“We fully support the decision by [Britain, France and Germany] to initiate the dispute resolution mechanism,” a US State Department spokesperson said in a statement following the revelation. “We believe further diplomatic and economic pressure is warranted by nations,” it added. The wording is widely being construed as a renewed push by President Trump to induce European capitals to follow his lead.
“The United Kingdom is leaving the EU shortly and it is in a vulnerable position. Therefore, Prime Minister Johnson’s [comments] may be [a sign] that he is trying to realign his policies with those of the US, as Britain will depend on President Trump to sign a trade agreement, for example,” Prof. Yossi Mekelberg, a senior consulting research fellow in the Middle East and North Africa Program at the London-based Chatham House, explained to The Media Line.
“Whereas the Trump Administration has used harsh rhetoric and has taken aggressive measures against Iran, if there is a belief that the nuclear agreement needs adjustments then interested parties should sit down and take the next steps toward achieving a broader rapprochement while de-escalating tensions. This may not be the US and UK position, but seemingly remains the focus of other European nations,” Mekelberg said.
Indeed, few believe that the EU will end up abandoning a deal into which it has invested huge amounts of political capital.
“The European Union’s position all along has been that the nuclear deal is very important and a major success [due to Brussels’ extensive role in devising it],” Dr. Oded Eran, a former Israeli ambassador to the EU and prior to that a deputy chief at Israel’s Embassy in Washington, told The Media Line.
“The Europeans have a fundamental opposition to the use of force,” he noted, “and thus prefer diplomatic and other means before even considering the military option. So, while a message was sent to Tehran that there is a minimum threshold in terms of the obligations it must uphold, the step is probably the least harmful that could have been employed.”
In this respect, Dr. Eran likewise highlighted the procedural intricacies of mediation process, which all but ensure that it will take time for tangible progress to be made. “Plus, the Russians and Chinese will be involved and they will slow down any meaningful action against Iran, even as they encourage Tehran to return to abiding by the terms of the deal,” he said.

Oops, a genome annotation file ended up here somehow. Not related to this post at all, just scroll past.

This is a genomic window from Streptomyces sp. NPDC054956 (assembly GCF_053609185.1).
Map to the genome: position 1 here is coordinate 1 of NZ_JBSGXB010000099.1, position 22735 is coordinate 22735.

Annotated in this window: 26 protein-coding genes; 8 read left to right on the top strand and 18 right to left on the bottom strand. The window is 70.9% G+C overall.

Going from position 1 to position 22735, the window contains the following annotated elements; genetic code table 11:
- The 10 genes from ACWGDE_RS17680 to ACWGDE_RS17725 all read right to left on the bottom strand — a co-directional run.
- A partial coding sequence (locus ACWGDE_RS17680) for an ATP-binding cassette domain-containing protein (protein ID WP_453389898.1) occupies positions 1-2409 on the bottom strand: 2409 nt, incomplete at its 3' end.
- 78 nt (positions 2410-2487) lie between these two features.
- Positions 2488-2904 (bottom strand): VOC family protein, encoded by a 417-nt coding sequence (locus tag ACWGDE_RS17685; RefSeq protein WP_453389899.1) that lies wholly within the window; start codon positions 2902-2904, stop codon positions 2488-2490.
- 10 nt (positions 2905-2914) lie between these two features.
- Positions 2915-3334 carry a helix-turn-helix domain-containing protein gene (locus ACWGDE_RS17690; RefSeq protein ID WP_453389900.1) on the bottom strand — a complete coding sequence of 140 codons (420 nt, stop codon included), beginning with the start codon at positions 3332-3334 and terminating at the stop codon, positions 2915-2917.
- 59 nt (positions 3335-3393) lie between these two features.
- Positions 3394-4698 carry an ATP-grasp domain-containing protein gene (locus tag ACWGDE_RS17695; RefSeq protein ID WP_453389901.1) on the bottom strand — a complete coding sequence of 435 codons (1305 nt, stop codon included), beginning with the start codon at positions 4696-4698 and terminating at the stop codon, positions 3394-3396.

“The more important question, though, is how the Iranians currently assess their situation: that is, they are under pressure from all sides.”
Iran’s back is, in fact, up against the wall, a shift from just months ago when the Islamic Republic allegedly orchestrated numerous attacks on shipping vessels transiting vital Gulf waterways. At that time, the IRGC felt sufficiently emboldened to shoot down a US drone and was accused of planning and ordering, if not directly perpetrating, September’s strikes on critical Saudi oil infrastructure.
Now, the mullahs are absent the main cog in their complex network of armed proxies and political pawns, through which they exert regional influence. Iran’s inability to go toe-to-toe with the US military was blatantly exposed by its relatively weak retaliation to Soleimani’s killing. Meanwhile, the Iranian economy is reeling under the weight of US sanctions, and there exists a very real possibility that simmering internal unrest could boil over, not unlike in November when demonstrators took to the streets in over 100 Iranian cities.
Then there is Israel, which continues to conduct military operations in Syria to prevent Iran from establishing a permanent military presence there and from transferring advanced weaponry to its Hizbullah underling in Lebanon. Unsurprisingly, Israeli Prime Minister Binyamin Netanyahu on Tuesday called on the EU to reimpose international sanctions on Tehran, while reiterating that the Jewish state “won’t allow Iran to obtain nuclear weapons.”
Within this broader context, while this week’s decision by European nations may be remembered as a mere shot across Iran’s bow, it is nonetheless one more problem added to a growing heap of setbacks for the Islamic Republic that at some point is liable to reach critical mass.